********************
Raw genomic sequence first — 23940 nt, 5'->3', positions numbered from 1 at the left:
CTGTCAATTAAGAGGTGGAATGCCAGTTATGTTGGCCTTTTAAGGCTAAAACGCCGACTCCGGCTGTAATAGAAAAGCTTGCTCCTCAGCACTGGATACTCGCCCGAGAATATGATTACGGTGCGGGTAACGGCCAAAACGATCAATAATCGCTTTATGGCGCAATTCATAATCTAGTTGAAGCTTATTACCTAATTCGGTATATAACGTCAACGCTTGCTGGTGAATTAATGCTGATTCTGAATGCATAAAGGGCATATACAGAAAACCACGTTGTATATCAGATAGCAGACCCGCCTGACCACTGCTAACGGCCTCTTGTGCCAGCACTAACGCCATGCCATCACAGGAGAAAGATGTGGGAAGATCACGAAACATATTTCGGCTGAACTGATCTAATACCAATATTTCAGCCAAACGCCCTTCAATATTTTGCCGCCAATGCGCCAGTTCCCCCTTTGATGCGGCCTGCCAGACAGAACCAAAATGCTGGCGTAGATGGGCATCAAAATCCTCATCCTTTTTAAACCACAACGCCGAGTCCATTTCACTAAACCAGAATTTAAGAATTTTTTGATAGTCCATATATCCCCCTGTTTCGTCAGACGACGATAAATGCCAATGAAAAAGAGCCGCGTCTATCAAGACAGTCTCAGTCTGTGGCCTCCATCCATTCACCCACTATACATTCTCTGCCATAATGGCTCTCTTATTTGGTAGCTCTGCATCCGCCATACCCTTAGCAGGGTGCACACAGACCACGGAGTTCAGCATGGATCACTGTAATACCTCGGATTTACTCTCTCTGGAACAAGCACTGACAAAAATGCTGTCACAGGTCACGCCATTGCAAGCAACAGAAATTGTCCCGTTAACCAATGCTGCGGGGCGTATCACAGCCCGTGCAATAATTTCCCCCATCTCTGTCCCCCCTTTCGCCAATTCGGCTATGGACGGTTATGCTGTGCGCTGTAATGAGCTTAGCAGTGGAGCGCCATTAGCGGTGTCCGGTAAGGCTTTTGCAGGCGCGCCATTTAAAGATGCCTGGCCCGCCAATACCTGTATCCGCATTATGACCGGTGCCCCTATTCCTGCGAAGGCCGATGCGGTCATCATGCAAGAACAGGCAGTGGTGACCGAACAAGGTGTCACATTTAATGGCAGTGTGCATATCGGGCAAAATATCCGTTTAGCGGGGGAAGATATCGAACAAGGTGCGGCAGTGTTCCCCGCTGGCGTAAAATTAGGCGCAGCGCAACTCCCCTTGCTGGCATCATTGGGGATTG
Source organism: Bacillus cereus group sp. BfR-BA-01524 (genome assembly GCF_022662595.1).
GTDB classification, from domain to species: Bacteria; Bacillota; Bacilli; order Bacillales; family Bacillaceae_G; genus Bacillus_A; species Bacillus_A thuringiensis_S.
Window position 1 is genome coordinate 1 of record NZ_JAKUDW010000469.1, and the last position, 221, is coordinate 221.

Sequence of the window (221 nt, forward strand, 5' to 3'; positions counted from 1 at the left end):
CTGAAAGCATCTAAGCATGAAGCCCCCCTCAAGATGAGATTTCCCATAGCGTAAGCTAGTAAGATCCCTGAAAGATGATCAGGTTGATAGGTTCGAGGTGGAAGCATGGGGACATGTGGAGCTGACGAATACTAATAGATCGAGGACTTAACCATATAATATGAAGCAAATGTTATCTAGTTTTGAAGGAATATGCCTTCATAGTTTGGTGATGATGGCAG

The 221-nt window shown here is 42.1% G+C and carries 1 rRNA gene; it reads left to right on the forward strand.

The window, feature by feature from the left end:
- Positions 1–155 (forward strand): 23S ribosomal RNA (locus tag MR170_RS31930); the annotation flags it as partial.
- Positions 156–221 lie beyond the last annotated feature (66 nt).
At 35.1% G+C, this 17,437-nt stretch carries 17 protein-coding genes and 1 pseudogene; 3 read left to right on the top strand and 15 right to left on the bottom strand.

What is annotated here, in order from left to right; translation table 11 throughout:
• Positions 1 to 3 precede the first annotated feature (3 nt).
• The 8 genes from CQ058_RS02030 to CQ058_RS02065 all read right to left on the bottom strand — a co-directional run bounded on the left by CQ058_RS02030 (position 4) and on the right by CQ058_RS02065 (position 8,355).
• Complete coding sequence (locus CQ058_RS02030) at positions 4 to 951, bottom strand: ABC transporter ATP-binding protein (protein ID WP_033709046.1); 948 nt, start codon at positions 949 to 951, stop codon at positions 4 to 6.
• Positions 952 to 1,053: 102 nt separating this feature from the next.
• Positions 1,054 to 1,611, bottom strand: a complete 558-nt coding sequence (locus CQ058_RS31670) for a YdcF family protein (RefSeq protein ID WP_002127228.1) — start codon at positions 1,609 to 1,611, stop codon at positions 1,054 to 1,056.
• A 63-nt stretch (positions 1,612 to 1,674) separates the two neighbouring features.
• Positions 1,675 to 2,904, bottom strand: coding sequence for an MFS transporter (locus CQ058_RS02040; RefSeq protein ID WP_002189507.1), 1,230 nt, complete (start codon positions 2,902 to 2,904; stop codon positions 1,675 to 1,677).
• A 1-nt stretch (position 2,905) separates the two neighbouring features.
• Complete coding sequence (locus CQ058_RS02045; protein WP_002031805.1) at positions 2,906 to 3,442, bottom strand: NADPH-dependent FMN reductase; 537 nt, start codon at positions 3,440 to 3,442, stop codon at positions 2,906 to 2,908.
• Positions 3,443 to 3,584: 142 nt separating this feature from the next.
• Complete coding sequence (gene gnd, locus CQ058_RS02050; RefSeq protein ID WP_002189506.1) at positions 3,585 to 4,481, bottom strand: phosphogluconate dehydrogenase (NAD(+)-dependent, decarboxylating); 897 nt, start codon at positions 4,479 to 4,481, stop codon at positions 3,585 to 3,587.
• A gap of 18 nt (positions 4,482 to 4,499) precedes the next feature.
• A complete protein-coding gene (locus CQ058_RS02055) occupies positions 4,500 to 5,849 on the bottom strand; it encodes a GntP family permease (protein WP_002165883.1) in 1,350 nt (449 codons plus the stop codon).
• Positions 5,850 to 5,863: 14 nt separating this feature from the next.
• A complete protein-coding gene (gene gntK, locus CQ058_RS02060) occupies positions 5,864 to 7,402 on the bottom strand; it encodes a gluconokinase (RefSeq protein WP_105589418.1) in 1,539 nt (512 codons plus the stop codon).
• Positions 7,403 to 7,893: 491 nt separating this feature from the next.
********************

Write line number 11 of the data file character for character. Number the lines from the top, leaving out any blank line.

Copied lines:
- Positions 156–221 lie beyond the last annotated feature (66 nt).